Feeling “Good as Hell” with Lizzo

Lizzo+made+two+grand+entrances+during+her+concert+on+Friday%2C+Sept.+28+after+her+music+did+not+start+at+the+proper+time+for+the+first+entrance.
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Feeling “Good as Hell” with Lizzo

Lizzo made two grand entrances during her concert on Friday, Sept. 28 after her music did not start at the proper time for the first entrance.

Lizzo made two grand entrances during her concert on Friday, Sept. 28 after her music did not start at the proper time for the first entrance.

Emily Turner (‘19) | Photo Bureau

Lizzo made two grand entrances during her concert on Friday, Sept. 28 after her music did not start at the proper time for the first entrance.

Emily Turner (‘19) | Photo Bureau

Emily Turner (‘19) | Photo Bureau

Lizzo made two grand entrances during her concert on Friday, Sept. 28 after her music did not start at the proper time for the first entrance.

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Musician Lizzo performed on Friday, Sept. 28 in the Regents Center. Dressed in a pink feathered robe and accompanied by two back up dancers she called “The Big Girls,” Lizzo gave a high-energy performance of upbeat songs focusing on self-love and confidence.

Some describe her music and performance as “genre-less,” as she sang, rapped, danced, gave the crowd life advice, and even played the flute.

Student Activities Council Concerts Committee Co-Chair Annie Goodroad (‘19), who was an organizer of the event, said that Lizzo’s music comes from a variety of genres, such as hip-hop, pop, and R&B.

“She’s kind of label-less in the way that she acts,” Goodroad said. “She doesn’t like to be put in a box.”

According to Goodroad, SAC Concerts chooses acts to bring to campus based on input from their committee and the availability and pricing of each artist, so they work with a list of possible artists and do not always get their first choices. She said Lizzo was their first choice for the fall concert and resulted in campus-wide excitement.

Emily Turner (‘19) | Photo Bureau
Lizzo’s performance emphasized loving yourself no matter what the haters say through music, dancing, and anecdotes.

“I think I heard more buzz about this show than I have about any show in the past few years, especially a fall show,” Goodroad said.

Goodroad said the Lizzo concert was unique and important for students on Luther’s campus because she is a solo female artist.

“I think this [was] a really good opportunity to put a female [solo] artist on stage,” Goodroad said. “I’ve already talked to students who have expressed how excited they are to have this amazing female icon on stage and how she promotes body positivity and activism in so many different ways.”

Lizzo launched her career in Minneapolis performing in various indie groups and releasing her album “Lizzobangers” in 2013. Her 2016 single “Good As Hell,” which she performed during the concert, gained mainstream success as an anthem for body positivity and independence. During the concert, Lizzo told the audience members to repeat to themselves, “I love you, you are beautiful, and you can do anything.”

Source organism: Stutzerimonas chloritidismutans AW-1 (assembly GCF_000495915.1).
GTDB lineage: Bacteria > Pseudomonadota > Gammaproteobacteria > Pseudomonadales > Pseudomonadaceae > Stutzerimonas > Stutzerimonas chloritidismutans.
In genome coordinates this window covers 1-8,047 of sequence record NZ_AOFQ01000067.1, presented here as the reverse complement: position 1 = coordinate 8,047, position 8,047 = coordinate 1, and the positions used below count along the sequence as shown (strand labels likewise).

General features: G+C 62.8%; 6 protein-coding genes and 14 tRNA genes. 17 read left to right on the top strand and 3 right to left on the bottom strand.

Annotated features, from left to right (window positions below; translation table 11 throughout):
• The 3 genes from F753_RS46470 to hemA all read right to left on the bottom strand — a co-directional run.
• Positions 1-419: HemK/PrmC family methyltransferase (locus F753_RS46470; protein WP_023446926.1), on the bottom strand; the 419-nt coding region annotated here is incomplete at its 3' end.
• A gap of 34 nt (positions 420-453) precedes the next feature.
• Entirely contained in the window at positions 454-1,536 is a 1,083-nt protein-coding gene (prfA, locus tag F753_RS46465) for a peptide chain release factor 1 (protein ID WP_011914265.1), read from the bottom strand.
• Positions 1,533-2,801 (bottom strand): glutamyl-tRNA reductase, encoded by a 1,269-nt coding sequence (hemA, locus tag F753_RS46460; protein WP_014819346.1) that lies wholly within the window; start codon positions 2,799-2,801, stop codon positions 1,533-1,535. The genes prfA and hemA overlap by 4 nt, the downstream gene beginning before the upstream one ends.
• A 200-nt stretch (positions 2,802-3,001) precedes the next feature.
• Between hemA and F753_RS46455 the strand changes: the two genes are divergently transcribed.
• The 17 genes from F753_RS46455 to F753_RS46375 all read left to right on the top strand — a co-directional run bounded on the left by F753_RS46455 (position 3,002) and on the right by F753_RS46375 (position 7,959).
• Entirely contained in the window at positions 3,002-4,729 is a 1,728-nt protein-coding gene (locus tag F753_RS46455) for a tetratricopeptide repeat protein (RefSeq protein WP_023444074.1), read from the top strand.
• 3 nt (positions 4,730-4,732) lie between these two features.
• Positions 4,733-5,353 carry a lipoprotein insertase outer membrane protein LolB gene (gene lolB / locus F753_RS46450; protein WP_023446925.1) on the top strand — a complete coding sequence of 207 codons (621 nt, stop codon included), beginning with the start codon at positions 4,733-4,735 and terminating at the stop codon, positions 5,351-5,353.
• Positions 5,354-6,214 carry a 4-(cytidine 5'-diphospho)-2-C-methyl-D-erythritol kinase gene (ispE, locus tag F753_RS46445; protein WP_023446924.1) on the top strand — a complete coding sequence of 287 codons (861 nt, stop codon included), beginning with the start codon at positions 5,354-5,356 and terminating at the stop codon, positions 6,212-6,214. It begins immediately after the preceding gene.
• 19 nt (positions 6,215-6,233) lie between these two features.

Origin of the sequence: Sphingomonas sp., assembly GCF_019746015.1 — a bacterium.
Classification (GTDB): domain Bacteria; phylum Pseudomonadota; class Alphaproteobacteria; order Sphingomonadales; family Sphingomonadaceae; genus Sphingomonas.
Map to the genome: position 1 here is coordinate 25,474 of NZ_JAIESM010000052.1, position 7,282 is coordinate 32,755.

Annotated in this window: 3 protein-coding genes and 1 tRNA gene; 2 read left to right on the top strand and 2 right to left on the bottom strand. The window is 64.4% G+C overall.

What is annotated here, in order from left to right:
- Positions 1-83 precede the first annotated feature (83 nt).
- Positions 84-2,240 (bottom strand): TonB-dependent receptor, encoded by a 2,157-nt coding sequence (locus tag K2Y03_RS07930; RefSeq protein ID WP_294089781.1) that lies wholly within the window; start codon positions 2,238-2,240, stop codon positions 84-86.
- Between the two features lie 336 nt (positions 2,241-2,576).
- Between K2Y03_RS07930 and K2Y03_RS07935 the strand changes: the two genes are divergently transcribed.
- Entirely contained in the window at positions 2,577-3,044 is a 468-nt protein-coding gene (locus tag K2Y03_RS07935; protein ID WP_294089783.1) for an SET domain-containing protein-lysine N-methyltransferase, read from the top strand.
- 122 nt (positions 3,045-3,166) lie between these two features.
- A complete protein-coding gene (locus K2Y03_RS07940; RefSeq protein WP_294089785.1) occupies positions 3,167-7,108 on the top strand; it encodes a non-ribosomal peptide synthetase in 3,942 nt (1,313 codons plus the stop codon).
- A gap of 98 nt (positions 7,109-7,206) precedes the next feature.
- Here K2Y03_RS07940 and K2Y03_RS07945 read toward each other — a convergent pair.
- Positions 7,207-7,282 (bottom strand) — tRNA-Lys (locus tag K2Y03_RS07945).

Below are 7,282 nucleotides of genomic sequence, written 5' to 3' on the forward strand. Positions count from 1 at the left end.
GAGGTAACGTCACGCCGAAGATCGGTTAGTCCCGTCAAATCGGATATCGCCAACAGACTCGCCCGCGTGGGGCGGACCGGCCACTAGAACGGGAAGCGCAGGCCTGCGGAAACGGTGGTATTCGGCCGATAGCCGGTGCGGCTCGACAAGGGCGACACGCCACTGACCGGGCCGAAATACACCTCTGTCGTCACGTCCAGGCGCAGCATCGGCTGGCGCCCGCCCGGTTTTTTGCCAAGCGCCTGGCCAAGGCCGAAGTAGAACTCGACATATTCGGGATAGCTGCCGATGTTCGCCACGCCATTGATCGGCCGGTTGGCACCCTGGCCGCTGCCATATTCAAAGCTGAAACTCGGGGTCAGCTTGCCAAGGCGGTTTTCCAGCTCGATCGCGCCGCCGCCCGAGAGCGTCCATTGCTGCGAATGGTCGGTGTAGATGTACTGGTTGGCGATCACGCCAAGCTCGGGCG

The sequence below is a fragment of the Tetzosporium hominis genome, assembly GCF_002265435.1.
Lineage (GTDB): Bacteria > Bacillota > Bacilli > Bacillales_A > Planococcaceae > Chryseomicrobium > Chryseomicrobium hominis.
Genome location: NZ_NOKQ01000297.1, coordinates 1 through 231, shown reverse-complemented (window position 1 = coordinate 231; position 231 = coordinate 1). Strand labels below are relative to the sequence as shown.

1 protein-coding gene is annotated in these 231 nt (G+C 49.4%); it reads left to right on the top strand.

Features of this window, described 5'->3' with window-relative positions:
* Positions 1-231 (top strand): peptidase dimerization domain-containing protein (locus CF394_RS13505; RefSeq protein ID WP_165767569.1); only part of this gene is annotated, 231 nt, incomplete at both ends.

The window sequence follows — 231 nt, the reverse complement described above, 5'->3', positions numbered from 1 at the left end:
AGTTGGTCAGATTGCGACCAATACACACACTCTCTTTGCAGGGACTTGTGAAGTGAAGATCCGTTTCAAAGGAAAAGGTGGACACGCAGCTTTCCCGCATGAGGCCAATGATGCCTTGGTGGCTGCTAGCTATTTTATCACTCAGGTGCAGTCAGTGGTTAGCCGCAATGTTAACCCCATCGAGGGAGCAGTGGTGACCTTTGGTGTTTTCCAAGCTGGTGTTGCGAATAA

Lizzo hopes her music will resonate with people who have felt underrepresented in society, something she has often felt as a Black woman. Lizzo says that she gains a lot of her confidence from surrounding herself with women and making music that inspires women.

“There is nothing that beats the feeling of being in a group of women who all respect and love each other and lift each other up with their words,” Lizzo said in a 2018 YouTube interview with DJ Smallz. “That is where my confidence comes from.”

Lizzo worked to make her confidence contagious at her performance, as she engaged directly with the audience and encouraged them to dance and sing along with some of her songs.

“She [got] onstage and she [strutted] around and she [made] everyone feel like they’re performing their own Lizzo set,” Goodroad said.

Emily Turner (‘19) | Photo Bureau
DJ Sophia Eris opened the night’s show and performed alongside Lizzo while DJing, rapping, and dancing — including jumping onto her table to dance and sing.

Audience member Kovenda Mbuale (‘22) said he enjoyed DJ Sophia Eris’s opening music and appreciated Lizzo’s positive message.

“All the motivating speeches she [gave] while she [was] performing were really good,” Mbuale said. “She’s really into self love: love your body, love yourself, believe in yourself, don’t listen to negativity.”

Audience member Riley Taylor (‘22) said that Lizzo brought something unique to campus through both her musicianship and her personality.

“How she played the flute was really cool, as an artist that was something very unique,” Taylor said. “I’ve never seen an artist just pull out an instrument like that. And as a person, I think her inner strength and how unapologetic she is about being herself is important for this campus.”

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